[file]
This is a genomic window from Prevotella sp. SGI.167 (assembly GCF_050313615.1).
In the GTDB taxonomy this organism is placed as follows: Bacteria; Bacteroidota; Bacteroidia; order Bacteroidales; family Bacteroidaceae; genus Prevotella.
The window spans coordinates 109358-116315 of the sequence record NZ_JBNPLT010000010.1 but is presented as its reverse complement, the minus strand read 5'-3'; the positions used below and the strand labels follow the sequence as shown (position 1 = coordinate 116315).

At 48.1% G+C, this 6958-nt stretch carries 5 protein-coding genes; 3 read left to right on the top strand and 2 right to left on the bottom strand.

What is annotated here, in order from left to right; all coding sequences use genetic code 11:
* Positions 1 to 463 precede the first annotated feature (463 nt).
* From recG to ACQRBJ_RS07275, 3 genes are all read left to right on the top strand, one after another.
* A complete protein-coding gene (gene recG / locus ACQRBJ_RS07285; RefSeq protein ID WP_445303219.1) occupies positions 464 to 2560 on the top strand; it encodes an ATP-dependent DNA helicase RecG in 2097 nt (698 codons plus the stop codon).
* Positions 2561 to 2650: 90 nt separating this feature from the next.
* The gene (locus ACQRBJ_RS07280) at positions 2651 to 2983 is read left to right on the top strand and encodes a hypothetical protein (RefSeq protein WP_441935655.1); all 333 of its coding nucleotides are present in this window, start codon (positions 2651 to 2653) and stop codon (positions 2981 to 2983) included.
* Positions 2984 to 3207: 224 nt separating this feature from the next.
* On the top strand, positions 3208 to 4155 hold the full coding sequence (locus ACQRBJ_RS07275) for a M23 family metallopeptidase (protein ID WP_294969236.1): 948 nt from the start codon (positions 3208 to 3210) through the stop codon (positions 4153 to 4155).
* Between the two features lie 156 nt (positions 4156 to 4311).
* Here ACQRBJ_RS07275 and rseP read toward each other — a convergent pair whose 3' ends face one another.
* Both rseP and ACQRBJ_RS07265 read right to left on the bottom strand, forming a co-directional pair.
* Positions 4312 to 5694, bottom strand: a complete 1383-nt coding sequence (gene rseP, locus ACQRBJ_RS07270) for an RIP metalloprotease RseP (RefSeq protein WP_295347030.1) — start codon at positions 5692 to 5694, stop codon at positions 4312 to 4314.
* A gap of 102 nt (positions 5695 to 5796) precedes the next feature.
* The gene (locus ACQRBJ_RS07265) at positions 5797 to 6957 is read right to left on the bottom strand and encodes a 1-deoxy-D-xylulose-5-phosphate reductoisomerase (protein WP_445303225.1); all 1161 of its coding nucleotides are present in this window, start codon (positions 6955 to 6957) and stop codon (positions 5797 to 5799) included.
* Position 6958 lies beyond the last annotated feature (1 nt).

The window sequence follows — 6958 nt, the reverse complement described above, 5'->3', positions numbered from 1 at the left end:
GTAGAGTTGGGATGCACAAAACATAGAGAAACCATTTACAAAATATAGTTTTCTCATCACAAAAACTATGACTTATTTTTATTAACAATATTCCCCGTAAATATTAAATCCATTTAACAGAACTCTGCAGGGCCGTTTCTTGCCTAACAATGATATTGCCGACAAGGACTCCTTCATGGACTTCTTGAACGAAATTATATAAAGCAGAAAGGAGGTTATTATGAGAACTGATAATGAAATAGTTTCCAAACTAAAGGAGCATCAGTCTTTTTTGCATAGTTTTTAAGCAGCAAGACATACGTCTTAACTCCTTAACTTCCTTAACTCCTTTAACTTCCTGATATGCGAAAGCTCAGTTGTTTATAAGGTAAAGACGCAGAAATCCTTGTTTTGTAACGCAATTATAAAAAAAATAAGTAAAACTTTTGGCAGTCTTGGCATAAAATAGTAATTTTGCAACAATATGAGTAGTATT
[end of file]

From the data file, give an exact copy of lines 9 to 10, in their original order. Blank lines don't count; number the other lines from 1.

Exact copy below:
* Positions 2561 to 2650: 90 nt separating this feature from the next.
* The gene (locus ACQRBJ_RS07280) at positions 2651 to 2983 is read left to right on the top strand and encodes a hypothetical protein (RefSeq protein WP_441935655.1); all 333 of its coding nucleotides are present in this window, start codon (positions 2651 to 2653) and stop codon (positions 2981 to 2983) included.